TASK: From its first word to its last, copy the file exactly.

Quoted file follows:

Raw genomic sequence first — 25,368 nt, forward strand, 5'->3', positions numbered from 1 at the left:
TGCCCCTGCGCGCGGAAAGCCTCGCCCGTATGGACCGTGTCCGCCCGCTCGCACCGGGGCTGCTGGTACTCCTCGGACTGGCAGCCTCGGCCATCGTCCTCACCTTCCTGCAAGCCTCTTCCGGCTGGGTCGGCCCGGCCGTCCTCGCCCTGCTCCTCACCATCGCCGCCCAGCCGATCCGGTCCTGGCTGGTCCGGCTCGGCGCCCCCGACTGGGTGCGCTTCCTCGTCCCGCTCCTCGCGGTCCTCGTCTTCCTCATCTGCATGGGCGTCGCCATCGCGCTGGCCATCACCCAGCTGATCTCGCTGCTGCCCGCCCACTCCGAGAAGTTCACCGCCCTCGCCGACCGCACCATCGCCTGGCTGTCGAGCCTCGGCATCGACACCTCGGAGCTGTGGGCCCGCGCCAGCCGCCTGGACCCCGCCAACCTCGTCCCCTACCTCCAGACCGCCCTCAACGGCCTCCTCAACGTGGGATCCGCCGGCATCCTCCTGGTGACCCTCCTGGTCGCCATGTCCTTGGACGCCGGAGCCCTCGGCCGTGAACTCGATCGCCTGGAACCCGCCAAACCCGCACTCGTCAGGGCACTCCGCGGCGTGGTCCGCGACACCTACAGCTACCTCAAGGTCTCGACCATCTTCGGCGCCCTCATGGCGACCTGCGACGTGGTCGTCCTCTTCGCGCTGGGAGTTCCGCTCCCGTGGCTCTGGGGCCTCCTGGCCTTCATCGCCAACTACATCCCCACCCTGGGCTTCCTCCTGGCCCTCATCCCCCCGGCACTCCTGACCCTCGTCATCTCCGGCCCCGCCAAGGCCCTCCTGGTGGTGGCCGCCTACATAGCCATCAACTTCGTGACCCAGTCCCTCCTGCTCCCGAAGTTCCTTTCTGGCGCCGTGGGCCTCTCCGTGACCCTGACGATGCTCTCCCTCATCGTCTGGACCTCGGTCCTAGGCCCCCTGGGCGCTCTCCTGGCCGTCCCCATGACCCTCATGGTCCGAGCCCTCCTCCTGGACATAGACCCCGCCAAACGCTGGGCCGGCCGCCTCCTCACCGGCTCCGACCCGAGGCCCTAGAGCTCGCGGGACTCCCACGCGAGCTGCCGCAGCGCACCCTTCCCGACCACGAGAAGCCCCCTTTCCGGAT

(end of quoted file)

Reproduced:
Raw genomic sequence first — 25,368 nt, forward strand, 5'->3', positions numbered from 1 at the left:
TGCCCCTGCGCGCGGAAAGCCTCGCCCGTATGGACCGTGTCCGCCCGCTCGCACCGGGGCTGCTGGTACTCCTCGGACTGGCAGCCTCGGCCATCGTCCTCACCTTCCTGCAAGCCTCTTCCGGCTGGGTCGGCCCGGCCGTCCTCGCCCTGCTCCTCACCATCGCCGCCCAGCCGATCCGGTCCTGGCTGGTCCGGCTCGGCGCCCCCGACTGGGTGCGCTTCCTCGTCCCGCTCCTCGCGGTCCTCGTCTTCCTCATCTGCATGGGCGTCGCCATCGCGCTGGCCATCACCCAGCTGATCTCGCTGCTGCCCGCCCACTCCGAGAAGTTCACCGCCCTCGCCGACCGCACCATCGCCTGGCTGTCGAGCCTCGGCATCGACACCTCGGAGCTGTGGGCCCGCGCCAGCCGCCTGGACCCCGCCAACCTCGTCCCCTACCTCCAGACCGCCCTCAACGGCCTCCTCAACGTGGGATCCGCCGGCATCCTCCTGGTGACCCTCCTGGTCGCCATGTCCTTGGACGCCGGAGCCCTCGGCCGTGAACTCGATCGCCTGGAACCCGCCAAACCCGCACTCGTCAGGGCACTCCGCGGCGTGGTCCGCGACACCTACAGCTACCTCAAGGTCTCGACCATCTTCGGCGCCCTCATGGCGACCTGCGACGTGGTCGTCCTCTTCGCGCTGGGAGTTCCGCTCCCGTGGCTCTGGGGCCTCCTGGCCTTCATCGCCAACTACATCCCCACCCTGGGCTTCCTCCTGGCCCTCATCCCCCCGGCACTCCTGACCCTCGTCATCTCCGGCCCCGCCAAGGCCCTCCTGGTGGTGGCCGCCTACATAGCCATCAACTTCGTGACCCAGTCCCTCCTGCTCCCGAAGTTCCTTTCTGGCGCCGTGGGCCTCTCCGTGACCCTGACGATGCTCTCCCTCATCGTCTGGACCTCGGTCCTAGGCCCCCTGGGCGCTCTCCTGGCCGTCCCCATGACCCTCATGGTCCGAGCCCTCCTCCTGGACATAGACCCCGCCAAACGCTGGGCCGGCCGCCTCCTCACCGGCTCCGACCCGAGGCCCTAGAGCTCGCGGGACTCCCACGCGAGCTGCCGCAGCGCACCCTTCCCGACCACGAGAAGCCCCCTTTCCGGAT